A warrior of ancient times, who, having died, came back from the underworld to test his son's expertness with the spear. The old man won, and returned to spirit-land, but people think that had the son been victorious, men would no longer have been under the necessity of dying.
Pātito had a niece, who followed her uncle to the place where spirits descend (Te Reinga). She called out to the old man, who, turning and looking back at her, metamorphosed her into stone.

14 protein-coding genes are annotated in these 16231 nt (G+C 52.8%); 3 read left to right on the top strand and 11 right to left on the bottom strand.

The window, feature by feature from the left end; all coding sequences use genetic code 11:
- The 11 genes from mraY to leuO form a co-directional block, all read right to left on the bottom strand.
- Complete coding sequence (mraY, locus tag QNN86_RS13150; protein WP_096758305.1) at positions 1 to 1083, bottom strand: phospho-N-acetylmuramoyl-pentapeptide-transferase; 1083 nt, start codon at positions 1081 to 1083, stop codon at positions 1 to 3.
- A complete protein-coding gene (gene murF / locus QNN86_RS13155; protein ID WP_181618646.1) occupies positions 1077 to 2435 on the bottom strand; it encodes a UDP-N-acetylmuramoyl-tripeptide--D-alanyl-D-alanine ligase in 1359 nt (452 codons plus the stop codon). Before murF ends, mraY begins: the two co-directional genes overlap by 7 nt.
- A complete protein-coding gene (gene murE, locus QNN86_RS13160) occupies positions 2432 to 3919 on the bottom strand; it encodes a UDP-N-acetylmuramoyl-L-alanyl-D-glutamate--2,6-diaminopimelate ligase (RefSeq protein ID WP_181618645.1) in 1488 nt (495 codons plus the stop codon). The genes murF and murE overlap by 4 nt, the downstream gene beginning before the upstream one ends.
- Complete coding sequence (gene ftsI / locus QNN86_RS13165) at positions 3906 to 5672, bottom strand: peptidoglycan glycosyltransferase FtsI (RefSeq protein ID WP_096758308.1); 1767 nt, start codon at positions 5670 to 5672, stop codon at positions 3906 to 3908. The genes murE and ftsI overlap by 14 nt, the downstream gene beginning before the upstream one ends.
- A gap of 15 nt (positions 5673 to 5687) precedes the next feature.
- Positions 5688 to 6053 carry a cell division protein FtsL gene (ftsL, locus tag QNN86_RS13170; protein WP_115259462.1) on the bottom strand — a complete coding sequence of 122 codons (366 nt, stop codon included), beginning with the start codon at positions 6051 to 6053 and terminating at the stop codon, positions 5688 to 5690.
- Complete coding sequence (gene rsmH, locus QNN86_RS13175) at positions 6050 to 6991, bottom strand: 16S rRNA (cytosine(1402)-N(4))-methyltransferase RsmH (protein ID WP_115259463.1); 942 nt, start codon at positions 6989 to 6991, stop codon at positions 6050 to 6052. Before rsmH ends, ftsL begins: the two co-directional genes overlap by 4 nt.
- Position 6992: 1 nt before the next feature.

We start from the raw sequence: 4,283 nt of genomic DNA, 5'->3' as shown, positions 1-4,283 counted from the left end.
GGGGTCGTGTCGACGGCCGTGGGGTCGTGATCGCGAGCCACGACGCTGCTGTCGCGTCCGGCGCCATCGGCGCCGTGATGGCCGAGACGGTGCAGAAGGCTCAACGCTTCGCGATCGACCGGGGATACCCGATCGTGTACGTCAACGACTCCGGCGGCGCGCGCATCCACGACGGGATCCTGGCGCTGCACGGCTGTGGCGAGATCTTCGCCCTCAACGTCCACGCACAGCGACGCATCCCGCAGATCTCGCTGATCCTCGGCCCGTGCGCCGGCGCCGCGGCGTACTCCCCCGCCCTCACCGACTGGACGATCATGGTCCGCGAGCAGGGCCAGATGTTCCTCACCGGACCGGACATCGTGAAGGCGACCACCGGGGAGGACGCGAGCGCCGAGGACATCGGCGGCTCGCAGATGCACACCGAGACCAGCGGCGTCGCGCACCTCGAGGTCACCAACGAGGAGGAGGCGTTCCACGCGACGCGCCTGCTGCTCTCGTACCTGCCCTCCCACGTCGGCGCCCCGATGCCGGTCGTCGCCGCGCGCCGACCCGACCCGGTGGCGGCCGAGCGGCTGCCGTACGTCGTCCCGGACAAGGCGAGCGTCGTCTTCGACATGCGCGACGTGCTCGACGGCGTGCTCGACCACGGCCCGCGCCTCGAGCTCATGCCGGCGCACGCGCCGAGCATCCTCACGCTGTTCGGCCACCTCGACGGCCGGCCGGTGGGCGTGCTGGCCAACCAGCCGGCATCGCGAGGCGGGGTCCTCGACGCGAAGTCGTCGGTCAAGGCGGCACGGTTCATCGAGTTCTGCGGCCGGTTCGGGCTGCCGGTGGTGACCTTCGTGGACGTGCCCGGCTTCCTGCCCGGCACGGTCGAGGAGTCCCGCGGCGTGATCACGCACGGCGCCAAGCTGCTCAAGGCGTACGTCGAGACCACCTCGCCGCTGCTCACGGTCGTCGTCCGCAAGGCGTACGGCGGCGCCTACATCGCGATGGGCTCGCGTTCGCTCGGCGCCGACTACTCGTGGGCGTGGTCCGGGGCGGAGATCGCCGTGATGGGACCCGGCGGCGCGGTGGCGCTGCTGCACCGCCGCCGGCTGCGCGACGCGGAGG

- Tregear, Edward. (1891). Maori-Polynesian Comparative Dictionary. Wellington: Government Printer, p. 327.
- White, John. (1885). "Maori Customs and Superstitions." In T. W. Gudgeon, History and Doings of the Maoris from 1820 to 1840. Auckland: Brett, pp. 97-225, p. 105.
This article incorporates text from Maori-Polynesian Comparative Dictionary (1891) by Edward Tregear, which is in the public domain.